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Female Deity Statue with a Dolphin

The figure, wrapped in a see-through chiton with a mantle covering the lower half of her body, stands on her left leg, with the right slightly bent and moved forward; the body slightly rotates to the right, as does the head, which was integrated in the eighteenth century. While the left arm is at the hip, the right touches the tail of the dolphin, which acts as a support, according to a scheme generally attributed to the ‘Venus Marina’, although the most prevalent reading interprets this statue as the representation of a Nymph, a subject that was very common in the imperial age in the decoration of horti and gardens.

Graphic records from the sixteenth century attest this statue’s original location  was near the Church of SS. Apostoli in Rome; in 1741 it is listed in the inventory of the Villa Borghese in Mondragone; from 1819 the statue entered the collection of antiquities of the Casino della Villa at Porta Pinciana.

Object details

120-130 A.D.
white marble
height without plinth 161 cm; head 22 cm

Probably found near the Church of SS. Apostoli (drawing by Melchior Lorck, Madrid, c. 1551, Codex Escurialense); Borghese Collection (documented in 1741 in the Villa Borghese in Mondragone). Inventario Fidecommissario Borghese, 1833, C, p. 50, no. 124 (room IV). Purchased by the Italian State, 1902.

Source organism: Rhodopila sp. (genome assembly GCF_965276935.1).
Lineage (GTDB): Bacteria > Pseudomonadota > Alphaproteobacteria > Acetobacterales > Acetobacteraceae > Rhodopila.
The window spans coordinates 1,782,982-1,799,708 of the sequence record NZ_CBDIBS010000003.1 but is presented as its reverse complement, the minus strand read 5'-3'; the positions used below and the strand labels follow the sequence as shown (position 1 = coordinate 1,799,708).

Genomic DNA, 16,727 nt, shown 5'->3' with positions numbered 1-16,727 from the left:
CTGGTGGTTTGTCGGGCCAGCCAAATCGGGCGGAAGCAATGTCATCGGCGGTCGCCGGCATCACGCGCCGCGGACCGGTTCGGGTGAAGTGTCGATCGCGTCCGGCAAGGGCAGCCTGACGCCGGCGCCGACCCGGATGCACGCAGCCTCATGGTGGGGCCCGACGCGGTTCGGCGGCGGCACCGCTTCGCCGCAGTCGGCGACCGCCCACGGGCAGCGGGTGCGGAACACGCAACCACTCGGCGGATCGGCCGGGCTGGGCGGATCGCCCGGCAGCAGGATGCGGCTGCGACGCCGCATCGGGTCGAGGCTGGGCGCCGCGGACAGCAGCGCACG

Conservation and Diagnostic
  • XVIII sec (?) replacement of head, upper part of dolphin, right forearm
  • 1819 F. M. Laboureur
  • 1995 CBC coop.a.r.l.


In the sixteenth century this statue stood near the Church of SS. Apostoli, as attested by a 1551 drawing by Melchior Lorck in which the lower part of the right forearm and the tail of the dolphin are imaginatively integrated with the addition of a torch and the head; the piece was probably later transported to Palazzo Altemps (Becatti 1971, p. 22). In 1741 the statue reappears as ‘Venus with Dolphin’ in the inventory of the Villa Borghese in Mondragone, which was built in 1572–85. In 1819, the statue was transported to Rome and entrusted to sculptors Felice Festa and Francesco Massimiliano Labourer to be restored, as part of the new collection of antiquities in the Casino della Villa at Porta Pinciana, where in 1832 Antonio Nibby identified it as Tethys (based on a comparison with a bas-relief in the Sala Rotonda in the Vatican), and displayed in the southern niche of Room IV, where it still stands today.

The figure is wrapped in a transparent sleeveless chiton; a heavy mantle covers the lower half of her body, falling to the front in a triangular fold, while it comes up from the back to partially cover the left arm while being held at the raised hip. The figure stands on its left leg, with the right leg being in a flexed and advanced position; the body is slightly turned to the right, harmonising with the torsion of the modern head: the hair, parted at the forehead into two wide bands, is arranged around the face, with locks gathered at the top of the head in a knot and on the nape of the neck in a bun from which two original ancient locks fall on the chest; while the left arm rests on the hip, the right arm is extended to reach the tail of the dolphin which, placed on a rocky elevation, acts as a support.